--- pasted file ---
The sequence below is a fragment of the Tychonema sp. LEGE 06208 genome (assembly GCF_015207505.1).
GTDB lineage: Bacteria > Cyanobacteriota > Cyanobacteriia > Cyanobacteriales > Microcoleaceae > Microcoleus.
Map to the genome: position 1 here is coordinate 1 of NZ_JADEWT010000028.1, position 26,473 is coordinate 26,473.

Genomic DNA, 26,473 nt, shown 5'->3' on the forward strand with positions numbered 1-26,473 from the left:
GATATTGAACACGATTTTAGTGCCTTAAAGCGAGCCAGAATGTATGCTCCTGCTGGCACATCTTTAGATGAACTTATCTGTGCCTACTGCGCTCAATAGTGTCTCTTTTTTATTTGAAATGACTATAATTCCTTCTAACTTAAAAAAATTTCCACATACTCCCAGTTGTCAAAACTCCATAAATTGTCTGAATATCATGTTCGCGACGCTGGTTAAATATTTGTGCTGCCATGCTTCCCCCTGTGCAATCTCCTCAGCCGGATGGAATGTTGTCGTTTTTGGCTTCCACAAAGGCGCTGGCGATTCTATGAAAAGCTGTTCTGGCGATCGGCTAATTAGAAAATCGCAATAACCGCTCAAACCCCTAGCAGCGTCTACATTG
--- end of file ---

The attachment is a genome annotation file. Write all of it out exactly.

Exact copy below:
The sequence below is a fragment of the Tychonema sp. LEGE 06208 genome (assembly GCF_015207505.1).
GTDB lineage: Bacteria > Cyanobacteriota > Cyanobacteriia > Cyanobacteriales > Microcoleaceae > Microcoleus.
Map to the genome: position 1 here is coordinate 1 of NZ_JADEWT010000028.1, position 26,473 is coordinate 26,473.

Genomic DNA, 26,473 nt, shown 5'->3' on the forward strand with positions numbered 1-26,473 from the left:
GATATTGAACACGATTTTAGTGCCTTAAAGCGAGCCAGAATGTATGCTCCTGCTGGCACATCTTTAGATGAACTTATCTGTGCCTACTGCGCTCAATAGTGTCTCTTTTTTATTTGAAATGACTATAATTCCTTCTAACTTAAAAAAATTTCCACATACTCCCAGTTGTCAAAACTCCATAAATTGTCTGAATATCATGTTCGCGACGCTGGTTAAATATTTGTGCTGCCATGCTTCCCCCTGTGCAATCTCCTCAGCCGGATGGAATGTTGTCGTTTTTGGCTTCCACAAAGGCGCTGGCGATTCTATGAAAAGCTGTTCTGGCGATCGGCTAATTAGAAAATCGCAATAACCGCTCAAACCCCTAGCAGCGTCTACATTG